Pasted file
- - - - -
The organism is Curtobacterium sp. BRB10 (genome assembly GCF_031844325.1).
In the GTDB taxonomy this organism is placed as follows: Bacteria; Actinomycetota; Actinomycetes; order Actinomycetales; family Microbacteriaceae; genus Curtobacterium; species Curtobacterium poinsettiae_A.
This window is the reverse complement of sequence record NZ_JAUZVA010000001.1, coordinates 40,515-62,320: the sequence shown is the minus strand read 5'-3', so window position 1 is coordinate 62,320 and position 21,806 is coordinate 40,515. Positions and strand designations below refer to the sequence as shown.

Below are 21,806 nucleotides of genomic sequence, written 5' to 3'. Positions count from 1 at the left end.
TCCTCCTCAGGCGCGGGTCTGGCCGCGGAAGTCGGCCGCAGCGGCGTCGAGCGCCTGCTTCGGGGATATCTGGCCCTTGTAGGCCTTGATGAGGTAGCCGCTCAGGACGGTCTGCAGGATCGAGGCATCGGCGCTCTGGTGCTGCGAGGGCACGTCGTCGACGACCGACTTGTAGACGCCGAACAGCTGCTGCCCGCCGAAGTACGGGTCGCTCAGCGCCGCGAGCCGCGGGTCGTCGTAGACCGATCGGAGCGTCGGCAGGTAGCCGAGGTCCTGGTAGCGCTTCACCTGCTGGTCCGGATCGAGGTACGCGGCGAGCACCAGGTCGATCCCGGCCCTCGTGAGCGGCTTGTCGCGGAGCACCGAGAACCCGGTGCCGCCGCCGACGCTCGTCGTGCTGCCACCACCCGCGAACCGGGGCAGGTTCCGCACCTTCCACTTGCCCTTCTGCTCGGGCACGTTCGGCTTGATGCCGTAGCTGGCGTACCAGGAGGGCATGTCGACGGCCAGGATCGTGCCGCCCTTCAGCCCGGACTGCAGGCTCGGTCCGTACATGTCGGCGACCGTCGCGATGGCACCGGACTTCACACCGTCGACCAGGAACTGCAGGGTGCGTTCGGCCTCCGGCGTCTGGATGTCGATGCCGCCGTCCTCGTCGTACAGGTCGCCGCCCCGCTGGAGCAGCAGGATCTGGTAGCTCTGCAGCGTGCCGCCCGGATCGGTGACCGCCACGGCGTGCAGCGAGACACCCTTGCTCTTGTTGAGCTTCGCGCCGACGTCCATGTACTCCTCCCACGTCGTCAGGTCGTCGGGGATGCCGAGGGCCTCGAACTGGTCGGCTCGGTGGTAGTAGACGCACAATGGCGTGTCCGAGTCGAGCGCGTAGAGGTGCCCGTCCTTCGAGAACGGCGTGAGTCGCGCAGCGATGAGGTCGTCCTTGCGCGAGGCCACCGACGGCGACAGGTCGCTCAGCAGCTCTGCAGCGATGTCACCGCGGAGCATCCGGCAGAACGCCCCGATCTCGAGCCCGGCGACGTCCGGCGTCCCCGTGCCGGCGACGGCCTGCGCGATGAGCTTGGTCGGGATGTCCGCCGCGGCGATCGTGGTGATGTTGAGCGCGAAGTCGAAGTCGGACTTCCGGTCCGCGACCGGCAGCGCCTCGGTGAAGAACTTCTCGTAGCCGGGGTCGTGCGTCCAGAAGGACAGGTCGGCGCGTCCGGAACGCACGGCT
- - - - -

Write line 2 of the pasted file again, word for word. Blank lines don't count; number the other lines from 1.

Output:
In the GTDB taxonomy this organism is placed as follows: Bacteria; Actinomycetota; Actinomycetes; order Actinomycetales; family Microbacteriaceae; genus Curtobacterium; species Curtobacterium poinsettiae_A.